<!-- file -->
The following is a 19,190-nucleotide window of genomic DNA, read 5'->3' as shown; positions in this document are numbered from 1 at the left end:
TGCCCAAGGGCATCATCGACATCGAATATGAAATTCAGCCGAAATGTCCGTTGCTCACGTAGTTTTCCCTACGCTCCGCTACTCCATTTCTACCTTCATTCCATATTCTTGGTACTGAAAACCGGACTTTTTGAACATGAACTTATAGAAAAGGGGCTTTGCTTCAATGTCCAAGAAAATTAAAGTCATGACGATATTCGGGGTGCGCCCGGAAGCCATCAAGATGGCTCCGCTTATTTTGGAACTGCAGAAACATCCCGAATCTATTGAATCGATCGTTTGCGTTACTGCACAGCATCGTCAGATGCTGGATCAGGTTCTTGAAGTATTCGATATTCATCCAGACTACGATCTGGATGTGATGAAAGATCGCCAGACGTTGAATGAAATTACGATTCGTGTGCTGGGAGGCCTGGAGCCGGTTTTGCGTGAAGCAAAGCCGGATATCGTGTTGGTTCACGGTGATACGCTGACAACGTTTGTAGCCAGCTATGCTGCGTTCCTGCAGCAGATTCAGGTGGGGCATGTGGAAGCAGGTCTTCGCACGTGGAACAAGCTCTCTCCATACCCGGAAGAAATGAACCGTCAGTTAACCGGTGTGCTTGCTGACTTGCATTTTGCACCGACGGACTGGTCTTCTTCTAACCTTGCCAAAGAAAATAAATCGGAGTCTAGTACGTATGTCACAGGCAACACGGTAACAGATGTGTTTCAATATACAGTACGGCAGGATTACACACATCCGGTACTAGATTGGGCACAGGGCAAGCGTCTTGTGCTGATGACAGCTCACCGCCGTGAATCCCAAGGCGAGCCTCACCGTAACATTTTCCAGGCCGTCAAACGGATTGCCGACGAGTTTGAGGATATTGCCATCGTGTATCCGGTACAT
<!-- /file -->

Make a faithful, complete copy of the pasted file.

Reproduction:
The following is a 19,190-nucleotide window of genomic DNA, read 5'->3' as shown; positions in this document are numbered from 1 at the left end:
TGCCCAAGGGCATCATCGACATCGAATATGAAATTCAGCCGAAATGTCCGTTGCTCACGTAGTTTTCCCTACGCTCCGCTACTCCATTTCTACCTTCATTCCATATTCTTGGTACTGAAAACCGGACTTTTTGAACATGAACTTATAGAAAAGGGGCTTTGCTTCAATGTCCAAGAAAATTAAAGTCATGACGATATTCGGGGTGCGCCCGGAAGCCATCAAGATGGCTCCGCTTATTTTGGAACTGCAGAAACATCCCGAATCTATTGAATCGATCGTTTGCGTTACTGCACAGCATCGTCAGATGCTGGATCAGGTTCTTGAAGTATTCGATATTCATCCAGACTACGATCTGGATGTGATGAAAGATCGCCAGACGTTGAATGAAATTACGATTCGTGTGCTGGGAGGCCTGGAGCCGGTTTTGCGTGAAGCAAAGCCGGATATCGTGTTGGTTCACGGTGATACGCTGACAACGTTTGTAGCCAGCTATGCTGCGTTCCTGCAGCAGATTCAGGTGGGGCATGTGGAAGCAGGTCTTCGCACGTGGAACAAGCTCTCTCCATACCCGGAAGAAATGAACCGTCAGTTAACCGGTGTGCTTGCTGACTTGCATTTTGCACCGACGGACTGGTCTTCTTCTAACCTTGCCAAAGAAAATAAATCGGAGTCTAGTACGTATGTCACAGGCAACACGGTAACAGATGTGTTTCAATATACAGTACGGCAGGATTACACACATCCGGTACTAGATTGGGCACAGGGCAAGCGTCTTGTGCTGATGACAGCTCACCGCCGTGAATCCCAAGGCGAGCCTCACCGTAACATTTTCCAGGCCGTCAAACGGATTGCCGACGAGTTTGAGGATATTGCCATCGTGTATCCGGTACAT